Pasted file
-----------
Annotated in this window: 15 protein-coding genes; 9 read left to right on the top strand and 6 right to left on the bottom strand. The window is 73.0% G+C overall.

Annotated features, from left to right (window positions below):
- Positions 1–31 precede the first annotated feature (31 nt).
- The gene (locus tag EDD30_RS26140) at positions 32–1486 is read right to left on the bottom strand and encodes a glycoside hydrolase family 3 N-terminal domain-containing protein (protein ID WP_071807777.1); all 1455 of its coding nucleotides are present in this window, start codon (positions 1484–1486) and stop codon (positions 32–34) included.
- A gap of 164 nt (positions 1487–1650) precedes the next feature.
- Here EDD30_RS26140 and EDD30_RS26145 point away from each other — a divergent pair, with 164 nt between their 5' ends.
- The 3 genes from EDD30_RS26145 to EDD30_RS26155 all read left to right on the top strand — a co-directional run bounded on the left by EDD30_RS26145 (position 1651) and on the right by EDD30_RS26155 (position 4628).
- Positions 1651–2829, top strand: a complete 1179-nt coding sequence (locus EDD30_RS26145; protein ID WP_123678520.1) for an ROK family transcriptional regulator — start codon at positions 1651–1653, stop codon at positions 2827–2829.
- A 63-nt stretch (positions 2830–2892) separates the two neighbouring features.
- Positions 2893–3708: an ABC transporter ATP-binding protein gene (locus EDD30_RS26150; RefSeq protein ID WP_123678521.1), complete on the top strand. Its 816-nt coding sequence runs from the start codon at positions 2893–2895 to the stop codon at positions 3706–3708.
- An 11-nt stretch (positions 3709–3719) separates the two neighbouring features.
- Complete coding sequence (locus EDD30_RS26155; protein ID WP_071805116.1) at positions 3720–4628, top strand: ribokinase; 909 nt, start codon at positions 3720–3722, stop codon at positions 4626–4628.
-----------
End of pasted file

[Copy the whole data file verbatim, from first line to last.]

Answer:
Annotated in this window: 15 protein-coding genes; 9 read left to right on the top strand and 6 right to left on the bottom strand. The window is 73.0% G+C overall.

Annotated features, from left to right (window positions below):
- Positions 1–31 precede the first annotated feature (31 nt).
- The gene (locus tag EDD30_RS26140) at positions 32–1486 is read right to left on the bottom strand and encodes a glycoside hydrolase family 3 N-terminal domain-containing protein (protein ID WP_071807777.1); all 1455 of its coding nucleotides are present in this window, start codon (positions 1484–1486) and stop codon (positions 32–34) included.
- A gap of 164 nt (positions 1487–1650) precedes the next feature.
- Here EDD30_RS26140 and EDD30_RS26145 point away from each other — a divergent pair, with 164 nt between their 5' ends.
- The 3 genes from EDD30_RS26145 to EDD30_RS26155 all read left to right on the top strand — a co-directional run bounded on the left by EDD30_RS26145 (position 1651) and on the right by EDD30_RS26155 (position 4628).
- Positions 1651–2829, top strand: a complete 1179-nt coding sequence (locus EDD30_RS26145; protein ID WP_123678520.1) for an ROK family transcriptional regulator — start codon at positions 1651–1653, stop codon at positions 2827–2829.
- A 63-nt stretch (positions 2830–2892) separates the two neighbouring features.
- Positions 2893–3708: an ABC transporter ATP-binding protein gene (locus EDD30_RS26150; RefSeq protein ID WP_123678521.1), complete on the top strand. Its 816-nt coding sequence runs from the start codon at positions 2893–2895 to the stop codon at positions 3706–3708.
- An 11-nt stretch (positions 3709–3719) separates the two neighbouring features.
- Complete coding sequence (locus EDD30_RS26155; protein ID WP_071805116.1) at positions 3720–4628, top strand: ribokinase; 909 nt, start codon at positions 3720–3722, stop codon at positions 4626–4628.